Remember when you were in school and you sat for most of the day, listening to teachers talk? I used to go to the restroom during class just to have a reason to move around. Obviously, as teachers, we want our students focused, we want them listening and participating, and we don’t want them leaving for the restroom just so they can move around. Younger kids have recess, and we know that helps, but what about our secondary students? Can we really expect them to sit still most of the day?
Movement is so important for learning. It increases blood flow and oxygen to the brain, helps them maintain focus, and decreases incidences of behavior that are usually related to boredom or a child’s inability to sit still for one more minute. Fortunately for foreign language teachers, there are so many ways to bring movement into your classroom with little or no preparation on your part. It does mean that you have to be ready for movement and noise, but I promise that once you get used to students moving around, you’ll wonder why you had them sitting so much in the first place!
Here are some easy ways to bring movement into your classroom.
1. Role playing
2. Ball toss
3. Montrez-moi !
Call out verbs and have students act out the verb. For example, when you say “courir,” students run in place. When you say “manger,” students pretend to eat. My students love this one!
4. Play charades
5. Have learning stations.
6. Stand up and stretch.
7. Use structured activities geared towards movement.
French speaking cards
2. Give each student a question and have them read it for comprehension. Have students form 2 circles, one inside of the other. Each student should have a partner. The inside circle faces the outer circle. (If you have an odd number, just substitute someone in each time and have the odd student out help other students.) The students from the inside circle ask their questions first. Their partner responds, then asks his/her questions. When all pairs have finished, the outside circle moves one partner to the right. Continue until all questions have been asked.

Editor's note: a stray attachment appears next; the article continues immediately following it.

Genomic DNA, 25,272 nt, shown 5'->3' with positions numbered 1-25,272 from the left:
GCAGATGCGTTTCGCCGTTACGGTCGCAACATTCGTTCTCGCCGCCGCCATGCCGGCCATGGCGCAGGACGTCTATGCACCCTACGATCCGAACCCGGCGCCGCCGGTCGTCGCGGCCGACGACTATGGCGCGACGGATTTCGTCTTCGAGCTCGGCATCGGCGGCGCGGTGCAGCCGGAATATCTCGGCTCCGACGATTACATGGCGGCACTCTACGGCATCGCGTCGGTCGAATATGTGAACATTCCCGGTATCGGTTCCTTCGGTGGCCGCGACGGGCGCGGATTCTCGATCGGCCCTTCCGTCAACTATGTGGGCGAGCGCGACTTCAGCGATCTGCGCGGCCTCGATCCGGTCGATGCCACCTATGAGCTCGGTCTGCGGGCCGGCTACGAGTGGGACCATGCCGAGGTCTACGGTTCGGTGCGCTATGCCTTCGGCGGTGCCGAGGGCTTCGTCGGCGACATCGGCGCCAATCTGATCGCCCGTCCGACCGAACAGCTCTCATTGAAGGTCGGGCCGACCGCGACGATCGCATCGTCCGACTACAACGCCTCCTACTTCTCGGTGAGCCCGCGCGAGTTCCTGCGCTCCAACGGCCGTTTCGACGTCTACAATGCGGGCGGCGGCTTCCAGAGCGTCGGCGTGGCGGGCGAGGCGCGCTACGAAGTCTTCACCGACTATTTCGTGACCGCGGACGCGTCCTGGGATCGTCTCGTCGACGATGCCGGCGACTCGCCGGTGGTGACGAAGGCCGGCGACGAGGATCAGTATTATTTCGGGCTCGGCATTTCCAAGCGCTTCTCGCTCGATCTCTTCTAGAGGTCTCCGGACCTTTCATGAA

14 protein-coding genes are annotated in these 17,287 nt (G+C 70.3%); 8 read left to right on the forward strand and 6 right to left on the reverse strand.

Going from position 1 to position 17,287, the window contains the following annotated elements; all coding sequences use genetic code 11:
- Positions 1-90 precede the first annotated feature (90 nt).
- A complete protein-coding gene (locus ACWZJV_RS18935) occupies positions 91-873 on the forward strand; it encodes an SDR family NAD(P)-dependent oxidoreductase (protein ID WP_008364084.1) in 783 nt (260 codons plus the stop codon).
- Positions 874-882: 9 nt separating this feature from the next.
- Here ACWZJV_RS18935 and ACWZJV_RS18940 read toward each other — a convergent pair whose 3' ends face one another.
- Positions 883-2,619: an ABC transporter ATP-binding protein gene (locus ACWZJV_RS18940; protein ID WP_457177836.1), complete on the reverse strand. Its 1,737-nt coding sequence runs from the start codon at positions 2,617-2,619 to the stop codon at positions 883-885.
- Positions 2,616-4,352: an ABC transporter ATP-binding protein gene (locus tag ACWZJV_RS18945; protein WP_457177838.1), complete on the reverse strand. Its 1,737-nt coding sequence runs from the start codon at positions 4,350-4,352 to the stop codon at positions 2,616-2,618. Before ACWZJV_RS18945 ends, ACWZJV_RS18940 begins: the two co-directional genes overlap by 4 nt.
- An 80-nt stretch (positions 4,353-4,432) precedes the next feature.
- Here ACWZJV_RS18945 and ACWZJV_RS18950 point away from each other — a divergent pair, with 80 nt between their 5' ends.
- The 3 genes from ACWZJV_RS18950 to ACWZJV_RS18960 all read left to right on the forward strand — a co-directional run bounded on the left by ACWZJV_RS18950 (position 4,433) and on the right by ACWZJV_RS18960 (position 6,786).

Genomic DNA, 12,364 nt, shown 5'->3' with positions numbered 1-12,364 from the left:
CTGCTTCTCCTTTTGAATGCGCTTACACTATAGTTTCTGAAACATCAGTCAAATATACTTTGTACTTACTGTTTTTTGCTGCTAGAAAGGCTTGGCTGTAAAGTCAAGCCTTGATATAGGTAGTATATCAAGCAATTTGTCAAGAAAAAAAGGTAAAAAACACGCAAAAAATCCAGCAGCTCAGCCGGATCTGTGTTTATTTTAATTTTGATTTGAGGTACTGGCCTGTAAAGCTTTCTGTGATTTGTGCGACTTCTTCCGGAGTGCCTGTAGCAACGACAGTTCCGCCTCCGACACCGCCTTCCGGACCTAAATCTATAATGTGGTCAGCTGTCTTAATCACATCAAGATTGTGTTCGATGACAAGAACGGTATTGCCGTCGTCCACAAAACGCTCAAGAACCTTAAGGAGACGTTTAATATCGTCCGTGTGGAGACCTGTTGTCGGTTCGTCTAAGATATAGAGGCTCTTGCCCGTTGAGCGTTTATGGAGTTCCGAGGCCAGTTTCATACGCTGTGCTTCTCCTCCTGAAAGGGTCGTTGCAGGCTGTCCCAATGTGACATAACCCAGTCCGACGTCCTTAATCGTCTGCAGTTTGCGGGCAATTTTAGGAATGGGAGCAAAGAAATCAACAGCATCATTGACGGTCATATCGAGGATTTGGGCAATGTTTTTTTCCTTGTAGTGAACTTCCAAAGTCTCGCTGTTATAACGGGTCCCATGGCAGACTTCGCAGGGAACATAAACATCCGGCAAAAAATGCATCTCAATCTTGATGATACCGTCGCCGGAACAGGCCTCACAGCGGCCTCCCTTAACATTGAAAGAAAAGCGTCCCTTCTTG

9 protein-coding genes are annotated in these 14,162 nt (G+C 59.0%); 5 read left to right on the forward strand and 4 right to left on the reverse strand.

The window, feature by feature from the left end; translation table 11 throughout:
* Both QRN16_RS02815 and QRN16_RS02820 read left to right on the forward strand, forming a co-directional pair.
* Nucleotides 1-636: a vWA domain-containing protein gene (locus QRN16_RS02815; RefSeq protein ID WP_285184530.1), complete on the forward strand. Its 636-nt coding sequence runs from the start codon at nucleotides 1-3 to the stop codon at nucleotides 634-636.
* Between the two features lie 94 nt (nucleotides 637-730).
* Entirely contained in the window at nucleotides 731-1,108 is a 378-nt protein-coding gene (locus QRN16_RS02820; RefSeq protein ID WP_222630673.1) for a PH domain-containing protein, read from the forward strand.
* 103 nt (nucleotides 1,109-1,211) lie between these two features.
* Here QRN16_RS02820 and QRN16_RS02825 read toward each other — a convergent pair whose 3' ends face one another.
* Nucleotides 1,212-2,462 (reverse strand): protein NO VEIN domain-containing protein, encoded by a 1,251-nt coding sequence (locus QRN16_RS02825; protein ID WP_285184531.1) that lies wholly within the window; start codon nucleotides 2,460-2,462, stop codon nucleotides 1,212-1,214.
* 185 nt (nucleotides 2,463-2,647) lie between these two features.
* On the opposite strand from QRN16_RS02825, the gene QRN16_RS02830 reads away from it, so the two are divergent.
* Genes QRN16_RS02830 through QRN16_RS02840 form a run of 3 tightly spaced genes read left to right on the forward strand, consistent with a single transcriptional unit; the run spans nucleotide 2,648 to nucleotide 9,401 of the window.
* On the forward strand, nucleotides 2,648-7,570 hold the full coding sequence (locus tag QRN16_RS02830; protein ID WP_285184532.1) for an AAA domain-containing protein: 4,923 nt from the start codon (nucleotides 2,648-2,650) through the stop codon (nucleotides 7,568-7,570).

3. When you collect the speaking cards, you can have students return to their seats and you can formatively assess them by calling out random questions.
Task cards and Scoot! game
This activity is a lot of fun and will get students moving!
Here’s what you do:
1. Give each student an answer sheet.
2. On each desk, tape one question. Tape them in order, so when students move from question 1, they will go to question 2.
3. Students start with the question on their desks and then progress to the next question. So, a student sitting at desk 10 would start with that question, then move to question 11.
4. Give students a set amount of time to answer the question, then say “Scoot!” If you want to use French terms, you can say “Filez” or “Bougez.”
5. I normally do 20 questions at a time, because I think this is about the amount of time my students like to play. This activity comes with 40 questions, so you can do two rounds or you can play on two separate days. The extra questions are great for a learning station or as bell works if you don’t think you’ll play twice.